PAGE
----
She certainly wasn't the first celebrity name to spring to mind when linked with the filming of a documentary about child trafficking in India.
But Lindsay Lohan appeared to have thrown herself into the project wholeheartedly as she posed with a young child who may have benefited from her very public intervention.
However BBC bosses have been forced to defend The Mean Girls actress, who is as well known for her partying lifestyle as her film work.
Caring: Lindsay Lohan posed with one of the children she met on her controversial visit to India last December
Newly released pictures show one of the highest profile members of young Hollywood dressed simply in a black dress and shawl, very little make-up and looking to all intents and purposes like a woman on a mercy mission.
Actress Lohan, who is primarily known for her partying lifestyle, visited India last December to make a BBC documentary about poverty stricken women and children in the country.
Lohan’s trip to India caused controversy at the time after she falsely claimed she had rescued 40 child workers.
At the time she tweeted: 'Over 40 children saved so far, within one day's work.
'This is what life is about.... Doing THIS is a life worth living!!! Oh, and I'm talking about being in India.'
New best friend: The little boy appears to have become quite attached to LiLo
Sister of mercy: Lindsay keeps the women and children she met at a charity home entertained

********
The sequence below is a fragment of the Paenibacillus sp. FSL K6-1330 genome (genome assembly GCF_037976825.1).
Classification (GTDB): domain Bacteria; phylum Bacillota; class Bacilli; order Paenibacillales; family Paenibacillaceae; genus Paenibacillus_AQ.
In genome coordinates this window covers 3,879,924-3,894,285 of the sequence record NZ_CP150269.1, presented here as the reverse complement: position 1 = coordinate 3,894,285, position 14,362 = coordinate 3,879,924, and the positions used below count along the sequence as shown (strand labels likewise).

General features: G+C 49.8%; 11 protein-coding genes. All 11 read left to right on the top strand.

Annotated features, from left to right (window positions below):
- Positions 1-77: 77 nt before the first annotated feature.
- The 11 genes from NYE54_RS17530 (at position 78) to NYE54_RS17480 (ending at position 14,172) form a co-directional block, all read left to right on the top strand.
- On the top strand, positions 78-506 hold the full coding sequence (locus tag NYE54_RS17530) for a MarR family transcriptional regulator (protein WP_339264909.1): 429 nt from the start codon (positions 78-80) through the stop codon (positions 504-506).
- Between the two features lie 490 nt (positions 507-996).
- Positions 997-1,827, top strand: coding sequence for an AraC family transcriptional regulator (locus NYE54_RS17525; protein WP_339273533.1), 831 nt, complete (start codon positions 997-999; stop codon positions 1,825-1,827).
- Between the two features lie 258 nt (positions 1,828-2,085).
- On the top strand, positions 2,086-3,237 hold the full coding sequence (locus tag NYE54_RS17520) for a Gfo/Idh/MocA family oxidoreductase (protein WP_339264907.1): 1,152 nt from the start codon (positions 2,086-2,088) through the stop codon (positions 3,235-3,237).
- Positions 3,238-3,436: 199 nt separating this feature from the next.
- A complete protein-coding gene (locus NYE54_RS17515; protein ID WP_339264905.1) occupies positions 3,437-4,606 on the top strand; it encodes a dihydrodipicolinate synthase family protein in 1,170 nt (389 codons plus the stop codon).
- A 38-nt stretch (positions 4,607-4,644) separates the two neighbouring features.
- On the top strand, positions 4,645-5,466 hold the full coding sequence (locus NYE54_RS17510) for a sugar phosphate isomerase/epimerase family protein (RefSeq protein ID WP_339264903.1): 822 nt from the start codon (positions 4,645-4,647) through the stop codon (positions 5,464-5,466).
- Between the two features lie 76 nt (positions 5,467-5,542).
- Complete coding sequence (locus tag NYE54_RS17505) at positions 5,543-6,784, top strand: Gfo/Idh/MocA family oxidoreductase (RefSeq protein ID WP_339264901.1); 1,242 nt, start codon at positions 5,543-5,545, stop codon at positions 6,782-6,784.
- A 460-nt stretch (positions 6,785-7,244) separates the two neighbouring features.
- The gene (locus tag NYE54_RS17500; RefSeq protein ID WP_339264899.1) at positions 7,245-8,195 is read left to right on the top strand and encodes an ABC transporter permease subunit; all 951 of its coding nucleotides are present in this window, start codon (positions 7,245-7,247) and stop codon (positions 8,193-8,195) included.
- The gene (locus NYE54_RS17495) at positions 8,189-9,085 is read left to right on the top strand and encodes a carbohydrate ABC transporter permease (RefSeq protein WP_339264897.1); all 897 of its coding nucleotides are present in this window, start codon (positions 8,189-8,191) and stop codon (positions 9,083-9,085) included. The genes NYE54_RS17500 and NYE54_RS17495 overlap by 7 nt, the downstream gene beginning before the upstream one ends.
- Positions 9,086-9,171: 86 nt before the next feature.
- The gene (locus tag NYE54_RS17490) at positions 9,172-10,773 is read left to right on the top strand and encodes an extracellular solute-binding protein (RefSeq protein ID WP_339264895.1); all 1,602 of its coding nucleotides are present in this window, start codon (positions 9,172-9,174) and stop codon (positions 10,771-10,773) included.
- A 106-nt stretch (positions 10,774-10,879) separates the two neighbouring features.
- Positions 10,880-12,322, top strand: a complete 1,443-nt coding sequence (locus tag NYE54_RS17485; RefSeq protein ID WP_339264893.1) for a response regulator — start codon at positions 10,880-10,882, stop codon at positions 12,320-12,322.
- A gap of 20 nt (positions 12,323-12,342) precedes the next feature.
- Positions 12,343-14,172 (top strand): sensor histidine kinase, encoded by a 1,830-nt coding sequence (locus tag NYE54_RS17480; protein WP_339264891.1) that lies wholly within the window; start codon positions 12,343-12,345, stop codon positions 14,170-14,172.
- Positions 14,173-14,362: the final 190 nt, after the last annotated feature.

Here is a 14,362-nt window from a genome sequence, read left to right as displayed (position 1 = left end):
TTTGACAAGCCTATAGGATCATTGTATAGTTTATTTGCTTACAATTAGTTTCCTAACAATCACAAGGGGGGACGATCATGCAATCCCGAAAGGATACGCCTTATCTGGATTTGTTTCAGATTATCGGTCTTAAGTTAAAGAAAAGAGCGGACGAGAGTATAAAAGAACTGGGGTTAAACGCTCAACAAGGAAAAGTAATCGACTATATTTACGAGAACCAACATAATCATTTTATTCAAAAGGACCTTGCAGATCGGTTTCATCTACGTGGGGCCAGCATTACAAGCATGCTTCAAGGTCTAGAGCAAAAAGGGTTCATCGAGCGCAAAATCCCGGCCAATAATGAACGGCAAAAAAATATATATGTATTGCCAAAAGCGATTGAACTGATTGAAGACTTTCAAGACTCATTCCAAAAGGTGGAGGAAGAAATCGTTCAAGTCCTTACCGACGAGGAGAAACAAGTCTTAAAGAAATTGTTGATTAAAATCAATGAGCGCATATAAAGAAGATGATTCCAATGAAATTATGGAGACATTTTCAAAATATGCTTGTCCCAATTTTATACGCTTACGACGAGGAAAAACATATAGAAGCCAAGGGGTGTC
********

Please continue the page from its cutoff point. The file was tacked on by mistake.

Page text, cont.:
But according to activists leading the raids, Lohan did not arrive in India until after the raids had been completed and the children had been rescued.
A BBC spokesman said at the time that there had been a 'misinterpretation'.
During the whistlestop tour Lindsay visited the SANLAAP (women and children's charity) home in Kolkata and will also visited local hospitals to give toys to sick children.
The star said the trip was the 'most amazing time of my life' and mentioned the work of Bachpan Bachao Andolan (Save the Childhood Movement), a charity which works against child trafficking.
Defence: BBC bosses rushed to defend using the actress - who is well known for her party lifestyle- to front the documentary
Danny Cohen, BBC3's channel controller, defended the use of Hollywood actress to front the investigative documentary.
He told Radio Times: 'Finding a celebrity who genuinely cares about the issue really helps pull in a crowd that wouldn’t otherwise switch on. But you have to be careful.
'If you get a rent-a-celeb, this audience can spot it a mile off. I’ve turned down more celebrity-led documentaries than I’ve put on the channel.'
Concerned: Lindsay interviews the mother of a trafficked girl
And the documentary's director Maninderpal Sahota, rushed to defend accusations that local children were being used as an accessory to help rebrand Lohan’s fading celebrity.
Sahota said: 'It’s clearly not comparable, but I think as a result of working in an adult world since she was ten, she feels childhood is precious, and when you lose one you can never replace those years.
'She behaved perfectly throughout – she slept in the same hotels, travelled in the same cars, just asked the right questions and clearly empathised with the children in a way hardened reporters might struggle to have done.
'Most people in rural villages in India have absolutely no idea who Lindsay Lohan is... When we finished, we had to race to the airport chased by paparazzi.
'That’s not the kind of thing you get if you work with Michael Buerk.'
But Radio Times still slammed the documentary as 'a crass pairing even though her presence will no doubt double the audience for the issue.'
And the publication were not able to interview concerned Lohan personally, as they wrote: 'Our attempts foundered when her personal assistant asked what the fee would be.'
Party girl: Lindsay at Milan Fashion Week last month
Village life: Lindsay posted this picture on Twitter from India